“I totally ran out of steam,” Hazard says. “In the middle of the year, I had an emotional brain snap and ended a long-term relationship with the woman I was convinced would be the mother of my children. And some months after that, I experienced yet another relationship breakdown. Put that all into one body and one year, and it was total overload.”
Hazard hired a “soul coach” who helped him reassess what really mattered in his life.
“Sometimes you need someone to hold up the mirror,” he explains. “Hitting the wall does not come from ignorance, it comes from distraction. I needed to look introspectively at what I was addicted to—was it success, respect, love, power, freedom? For me, it was a bit of all of the above. I needed to work out what addictions were leading me to the right place and what addictions I needed to get out of my life to help me be me and not be addicted to the need for happiness. I had to simply open up to what truly made me happy.
“Can money buy you happiness? For sure—so long as you understand what truly makes you happy. Then your business works for you, and you don’t work for it.”
As a successful entrepreneur with more than 12 business in the US and Australia, Hazard is constantly approached with new opportunities. Now, though, he uses a simple test to gauge their worthiness and avoid burnout.
“The typical question my wife asks when considering another project is, ‘Is it worth a sandcastle?’” Hazard says. “In our house, that means, ‘Is it worth taking me off the beach building sandcastles with our kids to invest my time in that. Most times, the answer is ‘No, we’re good; we have enough; our family is well cared for; go back to the beach!’”
Slow and steady wins in business
Depending on who you ask, email, app, and text message alerts are devices of torture crafted by the devil himself. Each and every one is a reminder of something else that needs to be done, and it’s for this reason, perhaps, that Tyler Butler, Founder and Principal of 11Eleven Consulting, tends to ignore them.
“Because of the hyper-connectivity that today’s technology affords us, being comfortably behind is a great tool to avoid burnout,” Butler says. “There will always be emails in the inbox and tasks that are newly designated to you, but it is how you manage yourself and your time that will determine your burnout rate. I believe that we train people as to how we want to be treated—in business and in life—so, by being realistic about bandwidth, you are training your team as to what is a reasonable workload to manage.”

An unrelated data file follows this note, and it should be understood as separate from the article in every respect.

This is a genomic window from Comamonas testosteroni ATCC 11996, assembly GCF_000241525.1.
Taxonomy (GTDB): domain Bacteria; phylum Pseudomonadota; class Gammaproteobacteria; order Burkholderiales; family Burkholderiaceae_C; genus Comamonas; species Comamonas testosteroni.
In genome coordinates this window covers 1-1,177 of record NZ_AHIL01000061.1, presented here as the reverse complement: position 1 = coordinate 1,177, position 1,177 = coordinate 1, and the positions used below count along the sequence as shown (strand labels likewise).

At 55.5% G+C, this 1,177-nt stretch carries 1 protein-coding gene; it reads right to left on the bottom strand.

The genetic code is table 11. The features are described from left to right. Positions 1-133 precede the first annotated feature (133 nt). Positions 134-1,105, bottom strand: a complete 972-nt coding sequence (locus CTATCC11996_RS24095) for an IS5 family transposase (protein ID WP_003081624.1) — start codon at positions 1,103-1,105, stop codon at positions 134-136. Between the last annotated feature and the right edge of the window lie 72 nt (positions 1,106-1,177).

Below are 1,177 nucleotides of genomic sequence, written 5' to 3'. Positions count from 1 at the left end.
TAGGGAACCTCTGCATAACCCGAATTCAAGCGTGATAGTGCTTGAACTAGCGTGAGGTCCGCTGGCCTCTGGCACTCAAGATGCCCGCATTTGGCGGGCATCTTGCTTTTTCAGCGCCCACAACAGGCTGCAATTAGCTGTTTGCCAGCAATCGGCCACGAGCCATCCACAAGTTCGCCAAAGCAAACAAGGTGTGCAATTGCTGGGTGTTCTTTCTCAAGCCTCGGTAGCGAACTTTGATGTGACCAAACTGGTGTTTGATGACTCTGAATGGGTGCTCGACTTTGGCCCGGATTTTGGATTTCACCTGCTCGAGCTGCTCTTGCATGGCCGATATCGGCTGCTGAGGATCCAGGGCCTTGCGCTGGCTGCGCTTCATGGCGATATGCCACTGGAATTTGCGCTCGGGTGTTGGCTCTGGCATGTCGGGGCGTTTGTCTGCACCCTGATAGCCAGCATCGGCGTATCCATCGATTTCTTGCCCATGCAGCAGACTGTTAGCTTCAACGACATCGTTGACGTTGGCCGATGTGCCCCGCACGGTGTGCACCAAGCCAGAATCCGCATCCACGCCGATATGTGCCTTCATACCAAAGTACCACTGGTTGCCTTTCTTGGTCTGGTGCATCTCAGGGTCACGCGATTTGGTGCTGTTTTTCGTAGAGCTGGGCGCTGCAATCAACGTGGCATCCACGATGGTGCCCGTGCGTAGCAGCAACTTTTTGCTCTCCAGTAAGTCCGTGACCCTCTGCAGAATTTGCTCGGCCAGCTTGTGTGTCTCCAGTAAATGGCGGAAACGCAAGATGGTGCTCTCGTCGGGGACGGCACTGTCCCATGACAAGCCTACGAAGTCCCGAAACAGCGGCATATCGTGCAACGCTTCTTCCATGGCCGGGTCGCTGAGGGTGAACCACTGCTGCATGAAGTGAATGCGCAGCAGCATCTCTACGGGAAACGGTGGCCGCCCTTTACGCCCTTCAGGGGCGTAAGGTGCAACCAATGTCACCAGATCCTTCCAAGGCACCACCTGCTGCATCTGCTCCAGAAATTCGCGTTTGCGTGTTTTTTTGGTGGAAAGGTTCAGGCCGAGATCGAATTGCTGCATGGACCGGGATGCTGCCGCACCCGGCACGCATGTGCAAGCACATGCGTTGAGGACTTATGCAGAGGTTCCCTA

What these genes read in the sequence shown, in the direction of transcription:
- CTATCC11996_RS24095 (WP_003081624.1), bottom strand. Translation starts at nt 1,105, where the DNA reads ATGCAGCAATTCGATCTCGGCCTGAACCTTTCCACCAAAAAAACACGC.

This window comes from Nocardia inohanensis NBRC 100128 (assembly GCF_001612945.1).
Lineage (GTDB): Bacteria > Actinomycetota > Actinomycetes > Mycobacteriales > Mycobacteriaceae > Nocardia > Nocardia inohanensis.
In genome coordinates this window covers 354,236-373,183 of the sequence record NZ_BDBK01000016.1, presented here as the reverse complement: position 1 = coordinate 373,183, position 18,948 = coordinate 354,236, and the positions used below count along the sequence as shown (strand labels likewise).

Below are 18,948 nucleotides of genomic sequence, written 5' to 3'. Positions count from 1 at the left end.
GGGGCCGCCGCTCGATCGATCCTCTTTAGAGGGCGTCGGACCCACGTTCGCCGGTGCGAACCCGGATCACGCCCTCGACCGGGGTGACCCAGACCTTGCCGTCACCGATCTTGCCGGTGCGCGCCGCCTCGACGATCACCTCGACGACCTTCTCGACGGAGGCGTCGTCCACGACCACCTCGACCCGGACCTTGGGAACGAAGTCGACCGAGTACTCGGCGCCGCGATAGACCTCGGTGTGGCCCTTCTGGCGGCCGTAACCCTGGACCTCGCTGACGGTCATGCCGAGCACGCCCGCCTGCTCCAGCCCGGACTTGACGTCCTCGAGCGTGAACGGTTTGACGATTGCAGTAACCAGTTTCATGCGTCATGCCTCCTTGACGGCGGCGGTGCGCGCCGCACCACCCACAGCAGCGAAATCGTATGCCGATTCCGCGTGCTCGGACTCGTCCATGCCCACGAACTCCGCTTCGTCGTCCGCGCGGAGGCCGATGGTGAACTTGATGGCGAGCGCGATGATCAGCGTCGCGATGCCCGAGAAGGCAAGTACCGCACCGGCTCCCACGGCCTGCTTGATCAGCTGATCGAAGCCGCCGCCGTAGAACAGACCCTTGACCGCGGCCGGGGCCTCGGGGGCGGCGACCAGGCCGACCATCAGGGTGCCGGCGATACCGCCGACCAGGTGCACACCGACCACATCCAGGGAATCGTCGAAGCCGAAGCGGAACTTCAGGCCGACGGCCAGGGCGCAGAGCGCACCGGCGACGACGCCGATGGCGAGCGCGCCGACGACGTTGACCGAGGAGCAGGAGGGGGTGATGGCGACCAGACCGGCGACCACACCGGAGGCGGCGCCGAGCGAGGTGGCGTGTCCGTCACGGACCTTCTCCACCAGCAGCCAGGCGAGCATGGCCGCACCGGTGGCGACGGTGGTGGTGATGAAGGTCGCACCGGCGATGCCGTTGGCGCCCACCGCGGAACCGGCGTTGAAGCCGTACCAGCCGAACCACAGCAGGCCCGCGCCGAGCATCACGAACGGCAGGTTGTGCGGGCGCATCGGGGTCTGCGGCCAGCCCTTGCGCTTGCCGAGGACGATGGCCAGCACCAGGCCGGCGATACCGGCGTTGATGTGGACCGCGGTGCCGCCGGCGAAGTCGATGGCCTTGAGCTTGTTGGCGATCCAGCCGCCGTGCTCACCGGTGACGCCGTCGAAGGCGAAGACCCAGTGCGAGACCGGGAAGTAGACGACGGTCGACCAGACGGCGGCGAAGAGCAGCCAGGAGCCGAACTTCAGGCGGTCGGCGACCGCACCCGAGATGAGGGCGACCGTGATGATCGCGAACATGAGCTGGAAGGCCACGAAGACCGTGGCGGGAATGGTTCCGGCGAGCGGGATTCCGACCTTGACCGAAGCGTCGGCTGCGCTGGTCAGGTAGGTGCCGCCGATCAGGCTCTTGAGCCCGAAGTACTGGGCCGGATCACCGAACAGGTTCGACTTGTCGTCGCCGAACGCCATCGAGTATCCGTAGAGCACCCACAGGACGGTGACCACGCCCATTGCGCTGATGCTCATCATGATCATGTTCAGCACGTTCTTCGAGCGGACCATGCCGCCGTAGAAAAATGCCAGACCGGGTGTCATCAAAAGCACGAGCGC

Butler speaks from personal experience, of course. After working in several corporate executive roles, she began experiences constant fatigue, poor sleep, forgetfulness, loss of appetite, anxiety, and feelings of resentment toward her work—all common signs of burnout. Ultimately, she left the corporate world and made a conscious decision to overhaul her entire lifestyle—including her average response time to those pesky alerts.
“I took time to rest by sleeping 7-8 hours a night, taking weekends completely off from all adult responsibilities, and, in general, allowing myself to have lazy time,” Butler says. “I took a break from worrying about things always being perfect and instead adopted the mindset that done is better than perfect. I made a conscious decision to prioritize family and friends above all else, blocking out my calendar to ensure that the most important people in my life were treated as such. And I took real time to travel. In fact, last year alone I visited eight countries, placing a real importance on my own personal happiness and making time for things that I love to do.”
That doesn’t mean that Butler has put a pause on her career aspirations. Her new company helps large companies develop corporate responsibility initiatives, and while it isn’t directly related to her newfound enlightenment, more often than not, she uses her experiences to positively impact her clients.
“My hope is that, when I set a healthy and balanced tone, the rest of the team will follow so that, in conjunction with my actual deliverables, I can also be a change agent in other positive ways for that organization.”